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Siberian Hamster Testicles are Growing, Which Means the Vernal Equinox is Here

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Standing before the Pyramid of the Sun in Teotihuacan, Mexico, a woman embraces spring on the vernal equinox. Image Credit: Ronaldo Schemidt/AFP/Getty Images

 
Today you, I, and everyone in the world have something in common. Regardless of whether you live in Australia or Austria or Austin, day and night are approximately the same length the whole world over. Today is the vernal equinox—the first day of spring. If you live in the Northern Hemisphere, your days will be getting longer, your trees greener, and your animals friskier. We think it all happens because billions of years ago, a proto-planet collided with an embryonic Earth. Here's what's going on.

TILT-O-WHIRL

Winter and summer have nothing to do with the distance of the Earth from the Sun. Rather, seasons are the product of axial tilt and orbital dynamics. The Earth is tilted slightly at 23.5 degrees relative to its orbital plane. (That tilt is thought related to the aforementioned collision.) The orientation of the tilt never changes, and as Earth revolves around the Sun over the course of a year, different latitudes are thus in direct sunlight. When the Northern Hemisphere is in direct sun, it is summertime there and wintertime down under, and vice versa when the Southern Hemisphere is in direct sunlight.

If this is hard to visualize, take your cell phone and hold it upright next to the left side of your computer screen, tilted slightly toward the computer. The top-right corner should be closest to the screen. It is summertime in that corner (the screen being the Sun in this demonstration). Now keep everything the same, but bring your phone to the right side of your screen. Now the bottom-left of your phone is closer. It is summertime there. If your phone were a spinning sphere, those two corners would be the Tropics of Cancer and Capricorn, respectively. Over a full orbit of the Earth around the Sun, this means the center of the Earth—the Equator—is in direct sunlight twice.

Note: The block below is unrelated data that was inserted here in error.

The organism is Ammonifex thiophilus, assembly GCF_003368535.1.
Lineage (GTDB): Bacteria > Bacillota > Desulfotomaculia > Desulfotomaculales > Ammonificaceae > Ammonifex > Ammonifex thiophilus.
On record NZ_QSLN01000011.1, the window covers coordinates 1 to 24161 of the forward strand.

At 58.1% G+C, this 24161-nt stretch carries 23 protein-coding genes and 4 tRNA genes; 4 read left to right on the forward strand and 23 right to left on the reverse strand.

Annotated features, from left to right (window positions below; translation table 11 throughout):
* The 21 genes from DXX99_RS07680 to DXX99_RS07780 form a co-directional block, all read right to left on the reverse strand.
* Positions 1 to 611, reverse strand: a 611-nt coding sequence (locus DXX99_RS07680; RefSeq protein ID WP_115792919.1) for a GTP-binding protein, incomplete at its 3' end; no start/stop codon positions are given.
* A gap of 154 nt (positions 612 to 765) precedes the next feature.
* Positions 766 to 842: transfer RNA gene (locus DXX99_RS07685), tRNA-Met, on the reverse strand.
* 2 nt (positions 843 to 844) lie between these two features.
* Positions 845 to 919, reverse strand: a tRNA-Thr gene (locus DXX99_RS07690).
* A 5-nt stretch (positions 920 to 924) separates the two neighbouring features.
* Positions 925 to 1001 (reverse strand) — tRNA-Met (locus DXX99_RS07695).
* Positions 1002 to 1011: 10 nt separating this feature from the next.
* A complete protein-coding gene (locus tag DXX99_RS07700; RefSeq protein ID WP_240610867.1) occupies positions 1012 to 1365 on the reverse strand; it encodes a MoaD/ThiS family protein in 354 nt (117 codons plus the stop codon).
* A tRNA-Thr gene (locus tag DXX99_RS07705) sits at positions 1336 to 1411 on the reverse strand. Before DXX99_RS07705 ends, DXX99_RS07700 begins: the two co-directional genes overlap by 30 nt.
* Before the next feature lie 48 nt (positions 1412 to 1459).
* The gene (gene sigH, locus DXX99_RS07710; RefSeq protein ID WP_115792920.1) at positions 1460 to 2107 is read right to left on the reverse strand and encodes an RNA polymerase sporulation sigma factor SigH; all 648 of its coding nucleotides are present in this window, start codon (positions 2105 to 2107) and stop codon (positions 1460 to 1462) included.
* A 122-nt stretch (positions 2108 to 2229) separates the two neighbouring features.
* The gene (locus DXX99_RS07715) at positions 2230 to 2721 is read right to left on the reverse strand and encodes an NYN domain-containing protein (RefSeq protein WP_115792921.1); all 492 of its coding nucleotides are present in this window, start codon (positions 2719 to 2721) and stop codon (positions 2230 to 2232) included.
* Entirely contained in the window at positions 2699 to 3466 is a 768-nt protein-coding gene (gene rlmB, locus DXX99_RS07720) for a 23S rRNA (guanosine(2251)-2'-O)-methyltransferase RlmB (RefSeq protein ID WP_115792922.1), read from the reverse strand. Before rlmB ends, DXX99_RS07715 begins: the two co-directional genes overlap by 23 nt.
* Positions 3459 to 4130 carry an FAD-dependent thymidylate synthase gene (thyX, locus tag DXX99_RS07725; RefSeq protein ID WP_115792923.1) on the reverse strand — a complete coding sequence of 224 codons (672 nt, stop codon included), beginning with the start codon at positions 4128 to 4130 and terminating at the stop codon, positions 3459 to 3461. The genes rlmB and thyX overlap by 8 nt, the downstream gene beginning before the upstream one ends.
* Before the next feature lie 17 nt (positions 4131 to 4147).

Today is one of those times, marking the transition from winter to spring in the Northern Hemisphere. (The other, autumnal equinox, transitions fall to winter.)

ANIMALS KNOW

Humans today have it pretty easy. We have coats and fires during the winter, and shorts, air conditioning, and Disney vacations in the summer. For many in the developed world, seasons are in some ways a neat way of marking time, but they don’t necessarily dictate the course of our lives. For plants and animals, though, the seasons are serious business. The availability of food and warmth are vital for reproduction and rearing young animals. During the fall and short winter days, for example, the testicles of Siberian hamsters change dramatically in size (and under no circumstances should you google that). That’s a pretty granular-level effect of the axial tilt of an entire planet.